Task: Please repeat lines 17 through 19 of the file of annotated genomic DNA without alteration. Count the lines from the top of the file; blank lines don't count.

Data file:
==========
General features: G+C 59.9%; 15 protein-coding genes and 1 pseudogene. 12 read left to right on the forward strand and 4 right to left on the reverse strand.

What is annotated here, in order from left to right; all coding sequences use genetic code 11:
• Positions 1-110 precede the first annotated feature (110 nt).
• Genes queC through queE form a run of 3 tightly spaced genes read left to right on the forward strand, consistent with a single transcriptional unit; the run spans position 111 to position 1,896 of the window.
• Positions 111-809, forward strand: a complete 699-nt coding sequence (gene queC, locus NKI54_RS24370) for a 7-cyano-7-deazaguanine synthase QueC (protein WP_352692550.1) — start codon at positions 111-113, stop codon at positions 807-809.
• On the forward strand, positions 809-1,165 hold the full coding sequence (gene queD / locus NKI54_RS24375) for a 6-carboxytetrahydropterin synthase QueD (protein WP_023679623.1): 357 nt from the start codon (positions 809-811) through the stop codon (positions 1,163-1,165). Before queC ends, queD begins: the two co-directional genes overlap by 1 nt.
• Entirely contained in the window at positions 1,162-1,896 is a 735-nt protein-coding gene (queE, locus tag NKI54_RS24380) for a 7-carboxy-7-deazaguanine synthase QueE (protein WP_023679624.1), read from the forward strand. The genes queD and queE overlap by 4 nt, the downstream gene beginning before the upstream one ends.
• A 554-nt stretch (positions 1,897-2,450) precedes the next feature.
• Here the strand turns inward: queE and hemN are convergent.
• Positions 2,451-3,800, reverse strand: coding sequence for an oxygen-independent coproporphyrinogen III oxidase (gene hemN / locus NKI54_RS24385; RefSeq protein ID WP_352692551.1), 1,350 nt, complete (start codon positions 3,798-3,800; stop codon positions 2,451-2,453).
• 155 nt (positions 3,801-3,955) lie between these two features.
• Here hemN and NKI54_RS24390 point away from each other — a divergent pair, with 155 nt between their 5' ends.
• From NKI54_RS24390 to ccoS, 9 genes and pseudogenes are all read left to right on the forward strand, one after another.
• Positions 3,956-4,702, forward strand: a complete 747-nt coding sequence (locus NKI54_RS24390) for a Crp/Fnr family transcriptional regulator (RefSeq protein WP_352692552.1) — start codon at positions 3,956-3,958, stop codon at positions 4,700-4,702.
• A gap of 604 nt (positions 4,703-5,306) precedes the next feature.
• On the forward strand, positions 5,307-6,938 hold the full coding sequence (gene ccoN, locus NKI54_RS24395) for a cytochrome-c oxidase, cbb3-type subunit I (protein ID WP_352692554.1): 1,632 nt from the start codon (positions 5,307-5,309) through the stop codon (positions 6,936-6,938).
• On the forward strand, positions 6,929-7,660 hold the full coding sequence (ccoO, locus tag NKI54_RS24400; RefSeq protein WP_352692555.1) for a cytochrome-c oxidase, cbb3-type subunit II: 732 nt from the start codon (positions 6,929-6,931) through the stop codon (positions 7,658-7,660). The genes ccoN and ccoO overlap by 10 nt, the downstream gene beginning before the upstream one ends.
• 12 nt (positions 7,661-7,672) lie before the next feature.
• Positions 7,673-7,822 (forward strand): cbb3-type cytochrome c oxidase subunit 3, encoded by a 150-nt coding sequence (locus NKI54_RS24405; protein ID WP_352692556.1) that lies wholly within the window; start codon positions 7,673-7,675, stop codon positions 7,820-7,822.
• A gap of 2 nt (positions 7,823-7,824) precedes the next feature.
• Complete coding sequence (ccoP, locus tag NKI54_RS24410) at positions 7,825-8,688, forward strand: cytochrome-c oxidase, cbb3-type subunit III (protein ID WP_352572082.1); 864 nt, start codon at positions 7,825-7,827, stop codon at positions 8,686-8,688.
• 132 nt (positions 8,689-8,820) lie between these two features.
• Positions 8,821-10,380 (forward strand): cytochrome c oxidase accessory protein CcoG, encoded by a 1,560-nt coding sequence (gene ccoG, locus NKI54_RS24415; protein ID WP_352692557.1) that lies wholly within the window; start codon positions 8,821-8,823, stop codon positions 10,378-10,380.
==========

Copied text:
• On the forward strand, positions 6,929-7,660 hold the full coding sequence (ccoO, locus tag NKI54_RS24400; RefSeq protein WP_352692555.1) for a cytochrome-c oxidase, cbb3-type subunit II: 732 nt from the start codon (positions 6,929-6,931) through the stop codon (positions 7,658-7,660). The genes ccoN and ccoO overlap by 10 nt, the downstream gene beginning before the upstream one ends.
• 12 nt (positions 7,661-7,672) lie before the next feature.
• Positions 7,673-7,822 (forward strand): cbb3-type cytochrome c oxidase subunit 3, encoded by a 150-nt coding sequence (locus NKI54_RS24405; protein ID WP_352692556.1) that lies wholly within the window; start codon positions 7,673-7,675, stop codon positions 7,820-7,822.